The LPTV Insurgency Begins....
Friday - 11/21/14

Just over 1000 days ago the 112th Congress passed the Incentive Auction enabling legislation.  It did so with bad data supplied to it by the FCC.  And it passed the legislation without a full understanding of what the Act implied, nor having studied the impacts on the LPTV industry.

It is easy to believe that they deliberately attempted to do a Kelo-type taking from us, and to force the most diverse, local, and small business part of the television industry into financial ruin, just because they thought they could. The FCC was a partner in this crime by not standing up for the very industry it was in charge of regulating in support of the Communications Act, and for the public benefit.  

A few facts which need airing, now some 1000 days later...

1.  The 2010 Broadcast Ownership Report, which was supplied by the FCC to Congress for use in its' decision-making, was purposely rigged to show a significantly lower participation of minorities, women, and civic ownership. The Video Division decided not to study TV translators, and a significant number of LPTV owners who did not complete the FCC surveys were never followed up with to survey their ownership composition.  This same pattern of bad data acquisition was again used against LPTV in the 2014 Broadcast Ownership Reports.  What this means is that a pattern of animus towards LPTV can be shown.  The FCC will say they were just following the rules, but they never attempted to fix them to assist  LPTV.

2.   Two, now sitting FCC Commissioners, were then senior Committee staff, one in the House, and another in the Senate.
Neither of them chose to insert into the Committee discussions the realities of the LPTV Right of Displacement. We doubt they even read the law and knew about it.  This has now led to a major problem for the Google-plex and unlicensed spectrum advocates.  When LPTV gets displaced, a minimum of 2,650 built stations and permits from channel 51-38 nationwide (the 84-MHz plan), and another potential 2,000 from 36-32 (the 126-MHz plan) nationwide, for a total of at least 4,650 stations and permits, will have the right to go find a new channel, somewhere.  This is current law, and the Spectrum Auction Act enshrines current 2012 LPTV rights.  What this all means is that the highly promoted "$100 Billion+ annual unlicensed spectrum economy" is not going to have much if any TV White Space or unlicensed spectrum to use in the new TV core.  So now they are trying within the Unlicensed Spectrum NPRM to do yet another Kelo-like taking from LPTV for a huge guard-band, and a guaranteed channel or more in each TV DMA.  So they are either really smart, or really on.

3.   These same two now sitting FCC Commissioners, while they were staff in Congress, did not recommend that the CBO score the enabling legislation to see if by including LPTV as auction eligible, would it generate more revenues for the government.  And nor did they recommend that the impacts on LPTV be studied.  One of these Commissioners, after being appointed to the Commission, actually testified to the House this last year, , that when the Act was being voted on, that it was known that the LPTV and unlicensed issues would have to be revisited in the future (like now).  It took over a year of intense lobbying and industry pressure from the LPTV community to get the House to ask for an impact analysis from the GAO.  But what still needs to happen is a re-scoring by the CBO.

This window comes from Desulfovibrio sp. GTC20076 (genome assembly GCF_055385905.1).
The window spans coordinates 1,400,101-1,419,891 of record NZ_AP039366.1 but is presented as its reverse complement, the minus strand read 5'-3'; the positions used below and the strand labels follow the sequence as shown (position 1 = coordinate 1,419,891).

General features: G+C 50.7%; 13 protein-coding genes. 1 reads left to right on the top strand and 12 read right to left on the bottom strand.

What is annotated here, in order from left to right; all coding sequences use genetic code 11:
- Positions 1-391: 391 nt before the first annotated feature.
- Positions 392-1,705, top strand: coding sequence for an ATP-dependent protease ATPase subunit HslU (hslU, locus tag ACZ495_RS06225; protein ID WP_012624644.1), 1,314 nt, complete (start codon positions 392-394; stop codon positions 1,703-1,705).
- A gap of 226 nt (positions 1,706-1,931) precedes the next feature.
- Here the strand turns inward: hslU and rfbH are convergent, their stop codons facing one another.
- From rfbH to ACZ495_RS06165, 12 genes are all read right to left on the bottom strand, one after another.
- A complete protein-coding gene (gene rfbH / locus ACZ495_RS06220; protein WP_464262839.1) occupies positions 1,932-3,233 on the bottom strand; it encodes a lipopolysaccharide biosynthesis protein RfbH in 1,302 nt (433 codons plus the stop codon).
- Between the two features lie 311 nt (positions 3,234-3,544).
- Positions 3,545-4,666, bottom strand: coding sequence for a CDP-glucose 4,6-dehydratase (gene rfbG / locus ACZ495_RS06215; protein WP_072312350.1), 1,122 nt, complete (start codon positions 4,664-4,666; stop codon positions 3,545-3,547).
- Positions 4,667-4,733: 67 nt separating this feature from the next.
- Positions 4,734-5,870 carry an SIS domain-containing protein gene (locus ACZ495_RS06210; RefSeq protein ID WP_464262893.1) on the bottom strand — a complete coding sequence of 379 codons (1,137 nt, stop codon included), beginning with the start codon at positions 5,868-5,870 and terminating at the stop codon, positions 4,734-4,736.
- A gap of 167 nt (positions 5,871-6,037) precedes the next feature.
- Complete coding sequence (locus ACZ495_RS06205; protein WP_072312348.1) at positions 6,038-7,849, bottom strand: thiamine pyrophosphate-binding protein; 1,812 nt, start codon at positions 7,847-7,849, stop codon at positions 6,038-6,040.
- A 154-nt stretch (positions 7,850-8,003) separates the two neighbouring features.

4.   When the 2012 Auction NPRM came out, the FCC specifically says, that while Congress excluded LPTV and TV translators from becoming auction eligible, they, the FCC, did have the authority to do so in order for the auction to be a success.  However, the FCC said that LPTV in the auction would not help the auction to be successful.  They again repeated this same argument in the June 2014 Report and Order.  When pressed about whether they had ever conducted an economic analysis with LPTV in and out of the auction to back up their decision, it was repeatedly ignored.  Finally when confronted in an ex parte Task Force meeting, it was revealed that no economic study had ever been done, and the decision making to exclude LPTV was based on a legal basis and not economic facts.  The FCC will soon see that the decision to ignore their responsibility to base their decision-making on facts will come back to bite them in their collective rear-ends.  For all of the legal minds we pay for to work at the FCC, they did not feel it necessary to adhere to the Chamber of Commerce vs the SEC case.  Read it and weep.  The FCC may try to say it does not apply to them, as they did with the Unfunded Mandates Regulatory Act argument we made, but they better watch out.

5.   The LPTV and TV translator industry has been fighting these past 1000 days for displacement relocation funding, participation in the auction, flexible-use rights using the Digital Data Services Act, the opening of a new Class-A window, and the aforementioned GAO impact study.  However, we are now going to be fighting for the already incurred and on-going damages which have and continue to accrue as a result of the FCC not properly performing its mission.  This "class-action" will reach into the billions.  How you say?  The FCC's very own Greenhill Book is how.  Did you know that according to this authorized FCC auction promotional study, that the 15,900-MHz of spectrum which LPTV will have taken from it from channels 51-38, displacing some 2,650 stations and permits, will be 90% of the spectrum used for that part of the auction?  And that this spectrum, according to the FCC-promoted Greenhill Book is worth some $27 Billion, which will be a full 60% of the auction proceeds if the full 126-MHz is sold? So what are the collective LPTV damages?  Could it be in the billions?  And did you know that of the 475 or so Class-A licenses, that only 375 or so of them are action eligible?  And that if they all sell according to the Greenhill Book, that they will reap as much as $5 Billion!  We ask, why do about 4% of LPTV licensed get $5 Billion and the 96% of the rest of us get nothing but the obligation to pay for our own displacement moves?  So our insurgency is now all about that $27 Billion our licensed and permitted spectrum is worth.  We will work with the GAO to quantify the impacts to our industry, but we will go to the Courts to get our taste of that $27 Billion pie.